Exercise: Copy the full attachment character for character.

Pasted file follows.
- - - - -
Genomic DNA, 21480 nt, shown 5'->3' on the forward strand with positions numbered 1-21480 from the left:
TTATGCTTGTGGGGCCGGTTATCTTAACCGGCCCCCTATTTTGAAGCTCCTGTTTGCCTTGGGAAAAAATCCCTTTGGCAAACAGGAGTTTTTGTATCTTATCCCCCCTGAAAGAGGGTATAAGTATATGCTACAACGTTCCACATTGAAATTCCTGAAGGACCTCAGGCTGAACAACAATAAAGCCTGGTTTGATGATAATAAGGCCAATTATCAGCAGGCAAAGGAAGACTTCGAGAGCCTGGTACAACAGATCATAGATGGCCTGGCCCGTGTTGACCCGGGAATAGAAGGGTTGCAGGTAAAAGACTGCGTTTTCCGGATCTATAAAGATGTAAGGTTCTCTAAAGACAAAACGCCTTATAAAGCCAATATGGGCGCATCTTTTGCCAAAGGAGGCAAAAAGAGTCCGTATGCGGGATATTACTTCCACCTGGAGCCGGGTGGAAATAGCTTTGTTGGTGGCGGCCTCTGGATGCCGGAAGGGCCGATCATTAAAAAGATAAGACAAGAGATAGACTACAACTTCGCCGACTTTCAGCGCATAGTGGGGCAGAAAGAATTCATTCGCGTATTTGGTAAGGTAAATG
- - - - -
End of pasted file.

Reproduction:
Genomic DNA, 21480 nt, shown 5'->3' on the forward strand with positions numbered 1-21480 from the left:
TTATGCTTGTGGGGCCGGTTATCTTAACCGGCCCCCTATTTTGAAGCTCCTGTTTGCCTTGGGAAAAAATCCCTTTGGCAAACAGGAGTTTTTGTATCTTATCCCCCCTGAAAGAGGGTATAAGTATATGCTACAACGTTCCACATTGAAATTCCTGAAGGACCTCAGGCTGAACAACAATAAAGCCTGGTTTGATGATAATAAGGCCAATTATCAGCAGGCAAAGGAAGACTTCGAGAGCCTGGTACAACAGATCATAGATGGCCTGGCCCGTGTTGACCCGGGAATAGAAGGGTTGCAGGTAAAAGACTGCGTTTTCCGGATCTATAAAGATGTAAGGTTCTCTAAAGACAAAACGCCTTATAAAGCCAATATGGGCGCATCTTTTGCCAAAGGAGGCAAAAAGAGTCCGTATGCGGGATATTACTTCCACCTGGAGCCGGGTGGAAATAGCTTTGTTGGTGGCGGCCTCTGGATGCCGGAAGGGCCGATCATTAAAAAGATAAGACAAGAGATAGACTACAACTTCGCCGACTTTCAGCGCATAGTGGGGCAGAAAGAATTCATTCGCGTATTTGGTAAGGTAAATG